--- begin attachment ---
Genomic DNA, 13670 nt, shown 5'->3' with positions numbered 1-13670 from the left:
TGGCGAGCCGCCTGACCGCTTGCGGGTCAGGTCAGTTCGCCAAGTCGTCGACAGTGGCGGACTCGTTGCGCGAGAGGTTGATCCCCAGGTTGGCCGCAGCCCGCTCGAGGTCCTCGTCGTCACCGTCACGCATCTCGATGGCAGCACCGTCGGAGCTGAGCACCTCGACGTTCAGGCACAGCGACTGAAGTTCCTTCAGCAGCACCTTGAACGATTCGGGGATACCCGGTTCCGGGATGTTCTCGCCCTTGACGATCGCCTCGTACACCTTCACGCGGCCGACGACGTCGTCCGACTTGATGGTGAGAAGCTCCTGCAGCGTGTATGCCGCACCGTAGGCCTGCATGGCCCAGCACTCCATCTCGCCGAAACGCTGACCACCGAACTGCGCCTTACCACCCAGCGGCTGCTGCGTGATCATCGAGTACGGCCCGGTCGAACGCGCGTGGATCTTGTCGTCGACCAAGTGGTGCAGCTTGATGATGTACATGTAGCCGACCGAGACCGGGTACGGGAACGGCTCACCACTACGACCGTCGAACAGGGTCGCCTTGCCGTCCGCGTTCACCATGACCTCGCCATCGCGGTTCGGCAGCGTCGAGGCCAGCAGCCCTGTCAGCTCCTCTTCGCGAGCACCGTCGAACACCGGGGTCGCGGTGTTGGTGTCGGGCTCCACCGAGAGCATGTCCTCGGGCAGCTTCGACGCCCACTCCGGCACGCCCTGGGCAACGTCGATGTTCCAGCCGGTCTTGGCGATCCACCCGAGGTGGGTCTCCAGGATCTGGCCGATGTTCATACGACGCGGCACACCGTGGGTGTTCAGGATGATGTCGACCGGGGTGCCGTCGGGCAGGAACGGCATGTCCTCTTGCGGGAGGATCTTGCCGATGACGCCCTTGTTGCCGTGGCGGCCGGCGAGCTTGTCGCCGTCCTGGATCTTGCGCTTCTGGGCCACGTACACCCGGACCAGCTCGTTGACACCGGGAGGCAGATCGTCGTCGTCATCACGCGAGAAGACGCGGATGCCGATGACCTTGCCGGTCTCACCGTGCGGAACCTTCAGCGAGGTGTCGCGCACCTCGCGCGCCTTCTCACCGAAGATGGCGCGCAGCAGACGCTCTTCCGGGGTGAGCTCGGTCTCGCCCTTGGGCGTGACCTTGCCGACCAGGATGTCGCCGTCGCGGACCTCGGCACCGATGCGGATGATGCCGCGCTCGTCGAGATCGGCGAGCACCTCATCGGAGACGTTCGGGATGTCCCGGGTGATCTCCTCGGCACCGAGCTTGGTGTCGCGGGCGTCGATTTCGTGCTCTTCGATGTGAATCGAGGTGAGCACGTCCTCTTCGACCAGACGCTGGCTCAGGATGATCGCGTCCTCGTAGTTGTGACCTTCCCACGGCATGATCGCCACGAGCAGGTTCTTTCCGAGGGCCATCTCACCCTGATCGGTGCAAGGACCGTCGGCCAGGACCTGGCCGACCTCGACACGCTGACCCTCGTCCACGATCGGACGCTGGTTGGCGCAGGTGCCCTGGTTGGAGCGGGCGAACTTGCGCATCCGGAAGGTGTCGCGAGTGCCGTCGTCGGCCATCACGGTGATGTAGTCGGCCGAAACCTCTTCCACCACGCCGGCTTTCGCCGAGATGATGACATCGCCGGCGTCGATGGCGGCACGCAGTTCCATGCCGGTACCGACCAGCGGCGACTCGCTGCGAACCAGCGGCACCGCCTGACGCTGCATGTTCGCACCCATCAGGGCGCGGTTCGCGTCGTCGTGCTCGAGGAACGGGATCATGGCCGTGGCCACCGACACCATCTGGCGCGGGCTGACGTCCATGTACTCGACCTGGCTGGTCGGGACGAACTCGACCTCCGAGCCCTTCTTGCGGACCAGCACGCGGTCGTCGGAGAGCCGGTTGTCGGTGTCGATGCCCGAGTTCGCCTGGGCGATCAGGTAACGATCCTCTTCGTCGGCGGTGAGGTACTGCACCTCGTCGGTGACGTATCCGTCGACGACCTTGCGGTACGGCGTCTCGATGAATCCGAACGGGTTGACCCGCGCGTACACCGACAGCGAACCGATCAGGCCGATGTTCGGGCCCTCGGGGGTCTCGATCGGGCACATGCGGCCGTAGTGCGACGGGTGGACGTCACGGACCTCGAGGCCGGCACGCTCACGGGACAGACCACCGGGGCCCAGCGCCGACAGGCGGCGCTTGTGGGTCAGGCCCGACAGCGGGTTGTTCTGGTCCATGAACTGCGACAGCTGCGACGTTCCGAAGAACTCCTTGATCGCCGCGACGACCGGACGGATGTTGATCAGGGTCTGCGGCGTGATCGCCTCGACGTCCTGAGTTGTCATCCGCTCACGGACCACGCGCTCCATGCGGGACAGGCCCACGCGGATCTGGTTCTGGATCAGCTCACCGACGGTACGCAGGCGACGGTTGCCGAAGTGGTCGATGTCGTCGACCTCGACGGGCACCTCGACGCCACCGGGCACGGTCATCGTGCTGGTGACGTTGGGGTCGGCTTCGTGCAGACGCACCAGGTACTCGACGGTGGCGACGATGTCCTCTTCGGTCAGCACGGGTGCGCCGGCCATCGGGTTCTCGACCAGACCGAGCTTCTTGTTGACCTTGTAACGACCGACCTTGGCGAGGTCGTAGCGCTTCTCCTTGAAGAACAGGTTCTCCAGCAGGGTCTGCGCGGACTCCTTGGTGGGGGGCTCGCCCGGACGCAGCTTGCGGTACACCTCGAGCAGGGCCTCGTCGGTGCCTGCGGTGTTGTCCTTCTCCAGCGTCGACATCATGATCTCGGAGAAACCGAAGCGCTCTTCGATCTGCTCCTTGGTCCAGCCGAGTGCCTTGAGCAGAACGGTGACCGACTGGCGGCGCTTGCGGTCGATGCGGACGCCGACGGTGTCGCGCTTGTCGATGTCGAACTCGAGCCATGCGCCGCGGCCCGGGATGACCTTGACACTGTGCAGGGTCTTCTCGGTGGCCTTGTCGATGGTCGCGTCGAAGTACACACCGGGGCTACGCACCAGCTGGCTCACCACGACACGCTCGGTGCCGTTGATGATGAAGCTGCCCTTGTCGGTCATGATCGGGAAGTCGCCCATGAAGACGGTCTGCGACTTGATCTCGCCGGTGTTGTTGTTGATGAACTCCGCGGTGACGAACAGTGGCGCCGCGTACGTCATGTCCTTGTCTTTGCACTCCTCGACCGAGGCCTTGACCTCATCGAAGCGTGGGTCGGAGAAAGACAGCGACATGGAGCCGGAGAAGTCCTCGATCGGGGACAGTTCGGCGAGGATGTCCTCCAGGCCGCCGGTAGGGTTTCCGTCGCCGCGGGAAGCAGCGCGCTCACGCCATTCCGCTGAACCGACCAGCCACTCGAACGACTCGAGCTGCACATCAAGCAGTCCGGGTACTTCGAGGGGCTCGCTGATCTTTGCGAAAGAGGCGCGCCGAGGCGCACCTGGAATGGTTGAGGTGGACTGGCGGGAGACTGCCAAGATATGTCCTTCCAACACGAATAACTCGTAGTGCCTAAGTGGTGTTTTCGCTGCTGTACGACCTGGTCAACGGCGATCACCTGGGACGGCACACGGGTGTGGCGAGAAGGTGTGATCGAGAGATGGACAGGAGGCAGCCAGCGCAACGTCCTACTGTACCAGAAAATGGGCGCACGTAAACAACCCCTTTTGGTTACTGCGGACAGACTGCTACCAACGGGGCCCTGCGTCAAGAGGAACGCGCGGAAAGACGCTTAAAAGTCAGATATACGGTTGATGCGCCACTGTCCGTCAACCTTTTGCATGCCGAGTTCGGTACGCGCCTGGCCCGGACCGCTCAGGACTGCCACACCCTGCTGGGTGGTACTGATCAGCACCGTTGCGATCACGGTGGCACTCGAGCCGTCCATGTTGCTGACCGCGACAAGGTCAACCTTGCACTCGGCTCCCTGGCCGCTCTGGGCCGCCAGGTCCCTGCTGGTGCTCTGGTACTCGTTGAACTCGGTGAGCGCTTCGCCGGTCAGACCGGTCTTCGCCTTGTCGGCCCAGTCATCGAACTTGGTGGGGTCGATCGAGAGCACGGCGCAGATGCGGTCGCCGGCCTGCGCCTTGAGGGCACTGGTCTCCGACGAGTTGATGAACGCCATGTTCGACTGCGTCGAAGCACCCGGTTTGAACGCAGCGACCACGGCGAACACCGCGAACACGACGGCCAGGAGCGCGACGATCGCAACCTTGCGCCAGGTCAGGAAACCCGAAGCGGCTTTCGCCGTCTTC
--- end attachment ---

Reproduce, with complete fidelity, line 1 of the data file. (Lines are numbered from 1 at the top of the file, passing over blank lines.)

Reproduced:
Genomic DNA, 13670 nt, shown 5'->3' with positions numbered 1-13670 from the left: